11. Addressing Barriers to Shared Decision Making Among Latino LGBTQ Patients and Healthcare Providers in Clinical Settings

    PubMed Central

    Lopez, Fanny Y.; DeMeester, Rachel H.; Jia, Justin L.; Peek, Monica E.; Vela, Monica B.

    2016-01-01

    Abstract Effective shared decision making (SDM) between patients and healthcare providers has been positively associated with health outcomes. However, little is known about the SDM process between Latino patients who identify as lesbian, gay, bisexual, transgender, or queer (LGBTQ), and their healthcare providers. Our review of the literature identified unique aspects of Latino LGBTQ persons’ culture, health beliefs, and experiences that may affect their ability to engage in SDM with their healthcare providers. Further research needs to examine Latino LGBTQ patient–provider experiences with SDM and develop tools that can better facilitate SDM in this patient population. PMID:27617356

  12. Religiosity/spirituality of German doctors in private practice and likelihood of addressing R/S issues with patients.

    PubMed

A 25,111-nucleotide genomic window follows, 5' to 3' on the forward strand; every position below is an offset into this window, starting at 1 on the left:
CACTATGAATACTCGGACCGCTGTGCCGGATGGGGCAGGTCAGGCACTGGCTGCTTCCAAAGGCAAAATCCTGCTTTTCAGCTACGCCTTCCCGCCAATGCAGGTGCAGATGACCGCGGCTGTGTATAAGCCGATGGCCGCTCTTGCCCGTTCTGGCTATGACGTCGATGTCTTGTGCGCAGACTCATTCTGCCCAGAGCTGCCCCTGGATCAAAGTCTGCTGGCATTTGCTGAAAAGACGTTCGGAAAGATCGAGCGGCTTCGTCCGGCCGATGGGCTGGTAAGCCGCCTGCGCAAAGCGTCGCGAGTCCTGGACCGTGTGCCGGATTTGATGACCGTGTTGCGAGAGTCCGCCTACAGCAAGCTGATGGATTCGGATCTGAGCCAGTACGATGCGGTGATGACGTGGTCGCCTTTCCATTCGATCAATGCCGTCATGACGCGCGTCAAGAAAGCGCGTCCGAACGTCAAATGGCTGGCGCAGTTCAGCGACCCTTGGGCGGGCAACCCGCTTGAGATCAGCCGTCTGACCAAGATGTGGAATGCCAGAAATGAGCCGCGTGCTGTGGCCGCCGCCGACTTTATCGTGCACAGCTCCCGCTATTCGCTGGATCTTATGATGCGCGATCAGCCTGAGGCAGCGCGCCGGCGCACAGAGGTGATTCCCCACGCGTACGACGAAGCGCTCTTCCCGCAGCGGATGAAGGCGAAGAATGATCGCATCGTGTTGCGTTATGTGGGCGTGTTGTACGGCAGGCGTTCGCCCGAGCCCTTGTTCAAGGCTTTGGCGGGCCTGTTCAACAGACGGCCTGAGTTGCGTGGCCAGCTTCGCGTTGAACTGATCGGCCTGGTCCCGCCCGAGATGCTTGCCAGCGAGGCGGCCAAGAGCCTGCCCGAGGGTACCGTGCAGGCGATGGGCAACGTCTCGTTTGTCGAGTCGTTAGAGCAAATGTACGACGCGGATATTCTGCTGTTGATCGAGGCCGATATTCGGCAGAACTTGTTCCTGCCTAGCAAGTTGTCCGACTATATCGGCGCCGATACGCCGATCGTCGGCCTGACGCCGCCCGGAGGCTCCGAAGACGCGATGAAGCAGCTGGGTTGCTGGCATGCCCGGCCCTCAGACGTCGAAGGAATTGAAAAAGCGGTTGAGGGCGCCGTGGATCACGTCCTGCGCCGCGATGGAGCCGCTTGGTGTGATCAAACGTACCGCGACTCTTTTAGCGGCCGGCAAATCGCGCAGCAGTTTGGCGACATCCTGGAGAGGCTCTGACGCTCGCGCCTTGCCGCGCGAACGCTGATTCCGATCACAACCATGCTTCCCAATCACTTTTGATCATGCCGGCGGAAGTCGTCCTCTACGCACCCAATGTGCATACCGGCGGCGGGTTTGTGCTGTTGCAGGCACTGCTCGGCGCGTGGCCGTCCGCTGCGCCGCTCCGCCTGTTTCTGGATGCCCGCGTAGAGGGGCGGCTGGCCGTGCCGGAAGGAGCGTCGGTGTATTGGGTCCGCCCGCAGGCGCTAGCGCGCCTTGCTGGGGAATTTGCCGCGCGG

Voltmer, Edgar; Bussing, Arndt; Koenig, Harold G; Al Zaben, Faten

    2014-12-01

    This study examined the self-assessed religiosity and spirituality (R/S) of a representative sample of German physicians in private practice (n = 414) and how this related to their addressing R/S issues with patients. The majority of physicians (49.3 %)reported a Protestant denomination, with the remainder indicating mainly either Catholic(12.5 %) or none (31.9 %). A significant proportion perceived themselves as either religious(42.8 %) or spiritual (29.0 %). Women were more likely to rate themselves R/S than did men. Women (compared to men) were also somewhat more likely to attend religious services (7.4 vs. 2.1 % at least once a week) and participate in private religious activities(14.9 vs. 13.7 % at least daily), although these differences were not statistically significant.The majority of physicians (67.2 %) never/seldom addressed R/S issues with a typical patient. Physicians with higher self-perceived R/S and more frequent public and private religious activity were much more likely to address R/S issues with patients. Implications for patient care and future research are discussed.

  13. Evaluation of patient safety culture among Malaysian retail pharmacists: results of a self-reported survey

    PubMed Central

    Sivanandy, Palanisamy; Maharajan, Mari Kannan; Rajiah, Kingston; Wei, Tan Tyng; Loon, Tan Wee; Yee, Lim Chong

    2016-01-01